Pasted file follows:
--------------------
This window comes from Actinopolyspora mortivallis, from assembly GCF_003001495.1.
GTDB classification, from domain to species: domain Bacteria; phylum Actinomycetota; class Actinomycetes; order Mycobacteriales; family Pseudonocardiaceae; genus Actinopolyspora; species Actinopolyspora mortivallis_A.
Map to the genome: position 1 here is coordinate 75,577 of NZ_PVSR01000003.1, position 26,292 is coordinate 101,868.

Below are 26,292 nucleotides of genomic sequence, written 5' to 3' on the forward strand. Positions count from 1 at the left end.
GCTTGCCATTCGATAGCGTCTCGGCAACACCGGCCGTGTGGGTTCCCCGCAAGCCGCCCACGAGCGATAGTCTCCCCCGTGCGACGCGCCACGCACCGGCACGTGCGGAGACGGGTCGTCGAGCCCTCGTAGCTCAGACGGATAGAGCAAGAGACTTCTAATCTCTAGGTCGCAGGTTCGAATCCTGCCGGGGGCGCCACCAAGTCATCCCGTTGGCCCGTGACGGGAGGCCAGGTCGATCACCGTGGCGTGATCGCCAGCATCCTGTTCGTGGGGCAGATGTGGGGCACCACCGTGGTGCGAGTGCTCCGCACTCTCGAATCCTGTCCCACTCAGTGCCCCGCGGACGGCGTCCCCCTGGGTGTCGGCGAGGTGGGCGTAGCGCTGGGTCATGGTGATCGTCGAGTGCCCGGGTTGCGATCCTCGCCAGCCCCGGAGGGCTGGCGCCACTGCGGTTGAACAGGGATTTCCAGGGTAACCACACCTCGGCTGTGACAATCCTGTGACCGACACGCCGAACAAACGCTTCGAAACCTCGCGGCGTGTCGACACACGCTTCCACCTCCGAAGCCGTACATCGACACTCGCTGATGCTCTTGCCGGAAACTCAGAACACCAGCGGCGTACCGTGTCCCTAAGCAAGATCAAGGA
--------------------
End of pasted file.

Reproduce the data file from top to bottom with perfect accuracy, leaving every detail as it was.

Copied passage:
This window comes from Actinopolyspora mortivallis, from assembly GCF_003001495.1.
GTDB classification, from domain to species: domain Bacteria; phylum Actinomycetota; class Actinomycetes; order Mycobacteriales; family Pseudonocardiaceae; genus Actinopolyspora; species Actinopolyspora mortivallis_A.
Map to the genome: position 1 here is coordinate 75,577 of NZ_PVSR01000003.1, position 26,292 is coordinate 101,868.

Below are 26,292 nucleotides of genomic sequence, written 5' to 3' on the forward strand. Positions count from 1 at the left end.
GCTTGCCATTCGATAGCGTCTCGGCAACACCGGCCGTGTGGGTTCCCCGCAAGCCGCCCACGAGCGATAGTCTCCCCCGTGCGACGCGCCACGCACCGGCACGTGCGGAGACGGGTCGTCGAGCCCTCGTAGCTCAGACGGATAGAGCAAGAGACTTCTAATCTCTAGGTCGCAGGTTCGAATCCTGCCGGGGGCGCCACCAAGTCATCCCGTTGGCCCGTGACGGGAGGCCAGGTCGATCACCGTGGCGTGATCGCCAGCATCCTGTTCGTGGGGCAGATGTGGGGCACCACCGTGGTGCGAGTGCTCCGCACTCTCGAATCCTGTCCCACTCAGTGCCCCGCGGACGGCGTCCCCCTGGGTGTCGGCGAGGTGGGCGTAGCGCTGGGTCATGGTGATCGTCGAGTGCCCGGGTTGCGATCCTCGCCAGCCCCGGAGGGCTGGCGCCACTGCGGTTGAACAGGGATTTCCAGGGTAACCACACCTCGGCTGTGACAATCCTGTGACCGACACGCCGAACAAACGCTTCGAAACCTCGCGGCGTGTCGACACACGCTTCCACCTCCGAAGCCGTACATCGACACTCGCTGATGCTCTTGCCGGAAACTCAGAACACCAGCGGCGTACCGTGTCCCTAAGCAAGATCAAGGA